Callowhill: A Rail Park To Connect All Philadelphians

Ever since New York City’s High Line opened in 2009, cities around the world have been finding ways to revitalize the skeletons of their industrial past and turn them into green spaces. Philadelphia is moving forward with a project of its own, the Rail Park.

One of the major challenges, accord to Friends of the Rail Park, an all volunteer run group trying to raise awareness for the project, has been how to get the community more involved.

“We need to engage communities across the city in a meaningful way and find out from the people what it would need to look like and what we would need to do to find out how to make it their city park,” said Michael Garden, the vice president of the Friends of the Rail Park.

The first phase of the Rail Park is tucked away in the Callowhill neighborhood and includes the viaduct section of the old Reading Railroad, which was opened in 1893–about the same time as Reading Terminal. The viaduct line and train station were used for a century before closing in 1994. Efforts to turn this space into a park have been ongoing since the mid-1990s, but only recently have actual construction began in 2016. Phase one is expected to open this year.

The park has already done more than promise to create a new green space. Property sales nearly tripled between 2010 and 2015 in the Callowhill neighborhood, especially around the area under construction now, according to a study conducted by Fixlist.

The overgrown section of phase one facing Reading Terminal Market in the distance

If all goes well with this first phase, the quarter mile, $10.3 million project will be expanded. The vacant land that the Reading Railroad and SEPTA own that connect to the viaduct stretches for over two and a half more miles, all the way to Fairmount. The three-mile stretch of salvageable land is double the length of the Highline in New York and is projected to cost a total of about $120 million.

Longer term, the Friends of the Rail Park look to develop the areas that the rail lines connect to called “the cut” and “the tunnel.” The cut goes from Broad Street to 21st street and the tunnel goes from 22nd to 27th streets.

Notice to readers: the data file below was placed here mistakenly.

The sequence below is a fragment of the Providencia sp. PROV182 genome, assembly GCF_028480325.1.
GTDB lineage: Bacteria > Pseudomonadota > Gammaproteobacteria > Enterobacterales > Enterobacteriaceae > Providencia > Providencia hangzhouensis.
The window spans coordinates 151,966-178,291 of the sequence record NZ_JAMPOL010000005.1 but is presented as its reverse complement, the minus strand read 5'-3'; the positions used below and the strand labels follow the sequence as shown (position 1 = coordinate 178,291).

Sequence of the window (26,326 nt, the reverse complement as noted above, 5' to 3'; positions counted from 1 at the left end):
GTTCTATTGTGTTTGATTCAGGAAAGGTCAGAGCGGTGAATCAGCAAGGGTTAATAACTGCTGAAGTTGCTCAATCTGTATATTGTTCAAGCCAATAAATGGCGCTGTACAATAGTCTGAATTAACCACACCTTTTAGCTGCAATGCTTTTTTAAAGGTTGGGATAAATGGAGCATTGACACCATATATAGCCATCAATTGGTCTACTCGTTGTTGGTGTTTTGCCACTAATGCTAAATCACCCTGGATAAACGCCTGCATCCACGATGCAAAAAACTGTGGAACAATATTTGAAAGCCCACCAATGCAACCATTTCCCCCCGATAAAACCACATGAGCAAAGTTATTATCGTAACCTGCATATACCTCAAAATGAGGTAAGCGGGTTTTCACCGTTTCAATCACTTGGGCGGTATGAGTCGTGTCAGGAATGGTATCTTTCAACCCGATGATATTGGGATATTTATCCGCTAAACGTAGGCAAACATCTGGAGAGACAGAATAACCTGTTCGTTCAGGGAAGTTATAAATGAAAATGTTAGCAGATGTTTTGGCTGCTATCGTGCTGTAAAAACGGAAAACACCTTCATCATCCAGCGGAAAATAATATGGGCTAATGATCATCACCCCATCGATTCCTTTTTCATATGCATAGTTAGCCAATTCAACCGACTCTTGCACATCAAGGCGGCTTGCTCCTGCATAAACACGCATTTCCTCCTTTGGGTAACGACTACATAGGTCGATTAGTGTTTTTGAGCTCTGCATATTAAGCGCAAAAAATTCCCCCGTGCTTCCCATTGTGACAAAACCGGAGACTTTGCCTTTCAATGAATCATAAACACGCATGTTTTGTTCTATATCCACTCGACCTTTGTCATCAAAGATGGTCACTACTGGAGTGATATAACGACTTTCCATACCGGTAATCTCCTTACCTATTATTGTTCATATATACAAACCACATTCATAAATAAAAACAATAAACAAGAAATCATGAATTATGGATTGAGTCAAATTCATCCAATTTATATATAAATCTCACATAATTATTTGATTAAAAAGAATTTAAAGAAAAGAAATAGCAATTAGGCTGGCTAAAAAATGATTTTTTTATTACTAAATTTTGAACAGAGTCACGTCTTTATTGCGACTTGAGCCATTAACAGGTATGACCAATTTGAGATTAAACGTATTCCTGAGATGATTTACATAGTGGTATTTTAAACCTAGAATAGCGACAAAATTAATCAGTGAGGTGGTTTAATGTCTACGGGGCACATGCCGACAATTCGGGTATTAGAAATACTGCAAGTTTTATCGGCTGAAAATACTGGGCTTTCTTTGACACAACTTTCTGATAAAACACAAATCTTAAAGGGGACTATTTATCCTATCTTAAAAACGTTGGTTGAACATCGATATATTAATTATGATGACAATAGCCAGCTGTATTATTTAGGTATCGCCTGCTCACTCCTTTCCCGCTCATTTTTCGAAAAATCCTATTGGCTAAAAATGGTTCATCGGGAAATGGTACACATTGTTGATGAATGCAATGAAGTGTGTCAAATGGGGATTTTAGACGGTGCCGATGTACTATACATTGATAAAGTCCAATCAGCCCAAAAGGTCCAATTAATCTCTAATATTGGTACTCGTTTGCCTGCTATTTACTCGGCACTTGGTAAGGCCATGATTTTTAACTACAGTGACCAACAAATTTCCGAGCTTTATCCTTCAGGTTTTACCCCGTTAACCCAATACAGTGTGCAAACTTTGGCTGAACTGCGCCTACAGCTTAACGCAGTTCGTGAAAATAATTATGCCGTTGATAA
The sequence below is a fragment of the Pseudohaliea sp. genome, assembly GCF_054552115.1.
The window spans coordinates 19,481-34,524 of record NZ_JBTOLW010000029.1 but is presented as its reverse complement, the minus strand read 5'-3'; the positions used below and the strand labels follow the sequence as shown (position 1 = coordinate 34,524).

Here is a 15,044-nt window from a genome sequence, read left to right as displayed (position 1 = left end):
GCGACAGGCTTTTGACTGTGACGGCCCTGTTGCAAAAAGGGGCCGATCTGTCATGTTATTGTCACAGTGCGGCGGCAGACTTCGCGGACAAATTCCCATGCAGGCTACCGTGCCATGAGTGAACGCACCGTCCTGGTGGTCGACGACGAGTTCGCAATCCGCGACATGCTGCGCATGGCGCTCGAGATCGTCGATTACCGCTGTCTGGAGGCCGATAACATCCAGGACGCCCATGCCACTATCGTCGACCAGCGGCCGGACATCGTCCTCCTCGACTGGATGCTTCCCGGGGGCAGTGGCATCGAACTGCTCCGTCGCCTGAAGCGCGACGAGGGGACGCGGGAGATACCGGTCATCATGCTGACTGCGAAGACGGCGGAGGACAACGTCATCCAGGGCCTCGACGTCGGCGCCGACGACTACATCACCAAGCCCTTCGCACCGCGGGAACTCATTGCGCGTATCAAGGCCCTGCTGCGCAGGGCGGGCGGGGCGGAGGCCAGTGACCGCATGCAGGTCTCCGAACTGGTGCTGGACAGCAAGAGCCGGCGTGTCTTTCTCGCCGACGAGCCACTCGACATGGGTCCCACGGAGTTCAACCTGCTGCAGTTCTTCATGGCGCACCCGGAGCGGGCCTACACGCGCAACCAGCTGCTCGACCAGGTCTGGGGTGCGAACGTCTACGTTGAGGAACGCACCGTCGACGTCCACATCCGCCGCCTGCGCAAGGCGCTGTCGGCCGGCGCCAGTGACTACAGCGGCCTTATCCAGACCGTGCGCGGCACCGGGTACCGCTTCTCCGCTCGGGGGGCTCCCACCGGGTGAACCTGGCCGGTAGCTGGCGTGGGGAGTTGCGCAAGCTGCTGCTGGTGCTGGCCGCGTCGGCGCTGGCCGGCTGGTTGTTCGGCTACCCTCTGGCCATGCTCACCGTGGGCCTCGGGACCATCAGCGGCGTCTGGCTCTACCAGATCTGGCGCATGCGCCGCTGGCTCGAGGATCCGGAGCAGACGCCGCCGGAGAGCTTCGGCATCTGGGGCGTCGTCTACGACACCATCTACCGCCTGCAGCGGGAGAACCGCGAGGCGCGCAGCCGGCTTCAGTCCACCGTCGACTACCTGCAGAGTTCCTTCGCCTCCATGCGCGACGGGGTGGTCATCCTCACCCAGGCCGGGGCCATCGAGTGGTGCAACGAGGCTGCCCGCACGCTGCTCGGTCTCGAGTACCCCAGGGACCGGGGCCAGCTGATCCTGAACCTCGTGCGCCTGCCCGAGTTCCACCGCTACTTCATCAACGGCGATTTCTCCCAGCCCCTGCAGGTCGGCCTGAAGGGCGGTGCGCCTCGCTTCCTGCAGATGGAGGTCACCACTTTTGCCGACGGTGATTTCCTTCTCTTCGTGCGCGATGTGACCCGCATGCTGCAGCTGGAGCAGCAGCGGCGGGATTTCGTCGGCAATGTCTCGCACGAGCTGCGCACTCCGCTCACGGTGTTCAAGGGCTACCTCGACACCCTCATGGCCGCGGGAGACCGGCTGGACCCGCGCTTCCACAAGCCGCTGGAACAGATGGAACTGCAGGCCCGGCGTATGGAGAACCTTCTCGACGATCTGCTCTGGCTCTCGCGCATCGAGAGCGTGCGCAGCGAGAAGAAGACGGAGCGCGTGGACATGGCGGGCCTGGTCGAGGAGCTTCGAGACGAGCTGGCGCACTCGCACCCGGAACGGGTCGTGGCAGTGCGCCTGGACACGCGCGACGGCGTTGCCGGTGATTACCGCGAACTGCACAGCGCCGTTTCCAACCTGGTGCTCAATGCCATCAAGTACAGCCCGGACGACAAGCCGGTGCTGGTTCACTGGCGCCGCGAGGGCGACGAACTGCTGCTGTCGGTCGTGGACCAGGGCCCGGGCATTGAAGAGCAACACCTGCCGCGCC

“We think of the rail park in terms of three sections: the viaduct, which is the elevated section, the cut which is below street level but open to the sky and this beautiful tunnel,” said Garden.

The revenue for the Highline is expected to bring back $920 million to the city of New York during the course of 20 years. Garden believes Philadelphia could see a similar return on investment over time.

“I think you need to scale that back when talking about Philadelphia, but I think there’s an upside for the city, I think there’s an upside for the state and there will be a lot of job creation opportunities to come with this,” Garden said.

Michael Garden, vice president of Friends of the Rail Park, has been involved in the creation of phase one since 2010.

Phase one of the Rail Park is expected to cost around $60,000 annually to upkeep, which the Friends of the Rail Park has volunteered to lead. Formerly an all-volunteer organization, the Friends of the Rail Viaduct Park has begun to hire a full-time staff as the project has progressed.

The park is anticipated to change the way that Philadelphians engage with each other, bringing a new level of diversity that parks have not had before.

-Text, images and video by Jonathan Gilbert

1 Comment

  1. The trench and tunnel segments west of Broad Street should be utilized for a Subway-Surface extension replacing the SEPTA Route 48 bus with light rail vehicles on North 29th Street.

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